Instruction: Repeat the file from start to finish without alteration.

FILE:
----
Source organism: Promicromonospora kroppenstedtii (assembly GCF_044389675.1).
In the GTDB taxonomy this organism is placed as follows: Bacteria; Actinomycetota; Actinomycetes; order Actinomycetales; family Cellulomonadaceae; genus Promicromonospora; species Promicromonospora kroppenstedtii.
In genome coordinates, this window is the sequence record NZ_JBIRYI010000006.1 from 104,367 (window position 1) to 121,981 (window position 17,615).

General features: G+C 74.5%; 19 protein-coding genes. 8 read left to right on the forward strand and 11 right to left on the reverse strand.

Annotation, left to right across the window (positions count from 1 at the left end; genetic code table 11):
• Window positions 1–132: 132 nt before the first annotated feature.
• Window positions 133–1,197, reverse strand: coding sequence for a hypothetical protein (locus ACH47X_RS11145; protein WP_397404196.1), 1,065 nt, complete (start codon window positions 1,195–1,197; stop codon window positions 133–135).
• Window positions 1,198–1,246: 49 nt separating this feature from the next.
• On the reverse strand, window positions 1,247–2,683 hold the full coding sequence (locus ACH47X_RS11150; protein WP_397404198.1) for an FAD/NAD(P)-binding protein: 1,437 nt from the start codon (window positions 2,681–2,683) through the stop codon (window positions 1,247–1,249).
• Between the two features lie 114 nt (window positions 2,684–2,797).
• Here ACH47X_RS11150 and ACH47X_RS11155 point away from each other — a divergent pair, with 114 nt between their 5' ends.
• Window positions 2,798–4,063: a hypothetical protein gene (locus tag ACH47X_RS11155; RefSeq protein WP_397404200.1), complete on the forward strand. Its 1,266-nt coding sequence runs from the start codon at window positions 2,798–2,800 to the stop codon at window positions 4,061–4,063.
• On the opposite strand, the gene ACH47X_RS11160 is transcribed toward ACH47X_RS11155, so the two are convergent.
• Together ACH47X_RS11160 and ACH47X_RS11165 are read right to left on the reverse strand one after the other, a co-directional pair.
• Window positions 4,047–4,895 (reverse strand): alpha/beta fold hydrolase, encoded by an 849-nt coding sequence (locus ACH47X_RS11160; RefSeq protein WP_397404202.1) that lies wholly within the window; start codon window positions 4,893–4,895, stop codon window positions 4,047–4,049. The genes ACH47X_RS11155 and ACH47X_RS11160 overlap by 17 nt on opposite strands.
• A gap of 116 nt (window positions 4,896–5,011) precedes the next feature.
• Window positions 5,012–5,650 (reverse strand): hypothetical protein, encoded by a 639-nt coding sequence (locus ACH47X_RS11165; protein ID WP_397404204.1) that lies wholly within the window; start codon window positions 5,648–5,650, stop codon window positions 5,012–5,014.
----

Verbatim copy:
Source organism: Promicromonospora kroppenstedtii (assembly GCF_044389675.1).
In the GTDB taxonomy this organism is placed as follows: Bacteria; Actinomycetota; Actinomycetes; order Actinomycetales; family Cellulomonadaceae; genus Promicromonospora; species Promicromonospora kroppenstedtii.
In genome coordinates, this window is the sequence record NZ_JBIRYI010000006.1 from 104,367 (window position 1) to 121,981 (window position 17,615).

General features: G+C 74.5%; 19 protein-coding genes. 8 read left to right on the forward strand and 11 right to left on the reverse strand.

Annotation, left to right across the window (positions count from 1 at the left end; genetic code table 11):
• Window positions 1–132: 132 nt before the first annotated feature.
• Window positions 133–1,197, reverse strand: coding sequence for a hypothetical protein (locus ACH47X_RS11145; protein WP_397404196.1), 1,065 nt, complete (start codon window positions 1,195–1,197; stop codon window positions 133–135).
• Window positions 1,198–1,246: 49 nt separating this feature from the next.
• On the reverse strand, window positions 1,247–2,683 hold the full coding sequence (locus ACH47X_RS11150; protein WP_397404198.1) for an FAD/NAD(P)-binding protein: 1,437 nt from the start codon (window positions 2,681–2,683) through the stop codon (window positions 1,247–1,249).
• Between the two features lie 114 nt (window positions 2,684–2,797).
• Here ACH47X_RS11150 and ACH47X_RS11155 point away from each other — a divergent pair, with 114 nt between their 5' ends.
• Window positions 2,798–4,063: a hypothetical protein gene (locus tag ACH47X_RS11155; RefSeq protein WP_397404200.1), complete on the forward strand. Its 1,266-nt coding sequence runs from the start codon at window positions 2,798–2,800 to the stop codon at window positions 4,061–4,063.
• On the opposite strand, the gene ACH47X_RS11160 is transcribed toward ACH47X_RS11155, so the two are convergent.
• Together ACH47X_RS11160 and ACH47X_RS11165 are read right to left on the reverse strand one after the other, a co-directional pair.
• Window positions 4,047–4,895 (reverse strand): alpha/beta fold hydrolase, encoded by an 849-nt coding sequence (locus ACH47X_RS11160; RefSeq protein WP_397404202.1) that lies wholly within the window; start codon window positions 4,893–4,895, stop codon window positions 4,047–4,049. The genes ACH47X_RS11155 and ACH47X_RS11160 overlap by 17 nt on opposite strands.
• A gap of 116 nt (window positions 4,896–5,011) precedes the next feature.
• Window positions 5,012–5,650 (reverse strand): hypothetical protein, encoded by a 639-nt coding sequence (locus ACH47X_RS11165; protein ID WP_397404204.1) that lies wholly within the window; start codon window positions 5,648–5,650, stop codon window positions 5,012–5,014.